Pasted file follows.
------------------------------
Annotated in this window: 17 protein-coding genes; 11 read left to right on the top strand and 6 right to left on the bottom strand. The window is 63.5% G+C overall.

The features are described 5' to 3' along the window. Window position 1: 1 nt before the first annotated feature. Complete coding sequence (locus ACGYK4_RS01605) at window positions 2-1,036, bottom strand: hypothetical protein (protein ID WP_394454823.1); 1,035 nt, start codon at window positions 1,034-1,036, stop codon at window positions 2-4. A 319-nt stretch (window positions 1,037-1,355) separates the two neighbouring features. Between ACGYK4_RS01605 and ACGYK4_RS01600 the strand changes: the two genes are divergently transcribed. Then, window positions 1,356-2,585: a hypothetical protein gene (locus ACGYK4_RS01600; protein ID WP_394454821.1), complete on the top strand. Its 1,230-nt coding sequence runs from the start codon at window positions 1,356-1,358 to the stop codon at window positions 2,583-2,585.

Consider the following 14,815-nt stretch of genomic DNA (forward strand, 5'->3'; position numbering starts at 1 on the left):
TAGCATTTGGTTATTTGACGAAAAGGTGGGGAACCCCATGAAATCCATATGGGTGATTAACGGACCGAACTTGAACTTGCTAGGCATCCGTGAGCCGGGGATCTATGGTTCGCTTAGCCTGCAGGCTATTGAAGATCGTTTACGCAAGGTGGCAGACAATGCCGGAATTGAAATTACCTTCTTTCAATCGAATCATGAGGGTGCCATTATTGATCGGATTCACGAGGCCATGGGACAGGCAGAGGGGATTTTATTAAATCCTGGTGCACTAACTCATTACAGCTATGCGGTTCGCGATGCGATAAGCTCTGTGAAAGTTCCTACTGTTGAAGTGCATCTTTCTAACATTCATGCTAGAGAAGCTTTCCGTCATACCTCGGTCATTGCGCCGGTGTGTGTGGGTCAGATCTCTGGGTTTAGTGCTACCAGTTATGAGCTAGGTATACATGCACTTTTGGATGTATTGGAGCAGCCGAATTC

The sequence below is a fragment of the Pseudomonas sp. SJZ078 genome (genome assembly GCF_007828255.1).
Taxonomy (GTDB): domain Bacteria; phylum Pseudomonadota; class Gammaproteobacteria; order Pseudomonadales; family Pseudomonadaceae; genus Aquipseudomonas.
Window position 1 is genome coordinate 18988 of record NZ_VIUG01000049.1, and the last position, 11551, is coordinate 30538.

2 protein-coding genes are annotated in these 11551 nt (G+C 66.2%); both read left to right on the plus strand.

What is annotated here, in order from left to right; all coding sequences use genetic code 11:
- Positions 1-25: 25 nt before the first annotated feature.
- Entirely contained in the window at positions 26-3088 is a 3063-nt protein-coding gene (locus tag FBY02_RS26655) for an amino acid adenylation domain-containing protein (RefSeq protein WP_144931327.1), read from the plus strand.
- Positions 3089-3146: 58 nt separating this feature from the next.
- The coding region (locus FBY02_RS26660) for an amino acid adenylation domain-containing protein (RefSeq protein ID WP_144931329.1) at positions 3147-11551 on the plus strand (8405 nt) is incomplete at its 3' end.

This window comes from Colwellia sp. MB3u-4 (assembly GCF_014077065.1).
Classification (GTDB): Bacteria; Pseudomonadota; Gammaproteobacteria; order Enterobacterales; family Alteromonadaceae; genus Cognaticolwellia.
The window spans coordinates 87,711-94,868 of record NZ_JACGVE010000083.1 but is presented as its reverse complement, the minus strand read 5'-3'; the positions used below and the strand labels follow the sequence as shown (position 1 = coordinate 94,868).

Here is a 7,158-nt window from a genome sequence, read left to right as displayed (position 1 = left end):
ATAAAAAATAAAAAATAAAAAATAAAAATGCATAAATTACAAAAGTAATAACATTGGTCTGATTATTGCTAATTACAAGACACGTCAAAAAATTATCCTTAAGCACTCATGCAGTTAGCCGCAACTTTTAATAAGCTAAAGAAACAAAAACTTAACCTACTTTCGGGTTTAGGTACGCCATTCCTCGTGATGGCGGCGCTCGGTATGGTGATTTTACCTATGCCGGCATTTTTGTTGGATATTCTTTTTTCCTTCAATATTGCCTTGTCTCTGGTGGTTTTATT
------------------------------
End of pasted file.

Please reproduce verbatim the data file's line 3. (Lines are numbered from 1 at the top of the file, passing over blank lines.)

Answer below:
Consider the following 14,815-nt stretch of genomic DNA (forward strand, 5'->3'; position numbering starts at 1 on the left):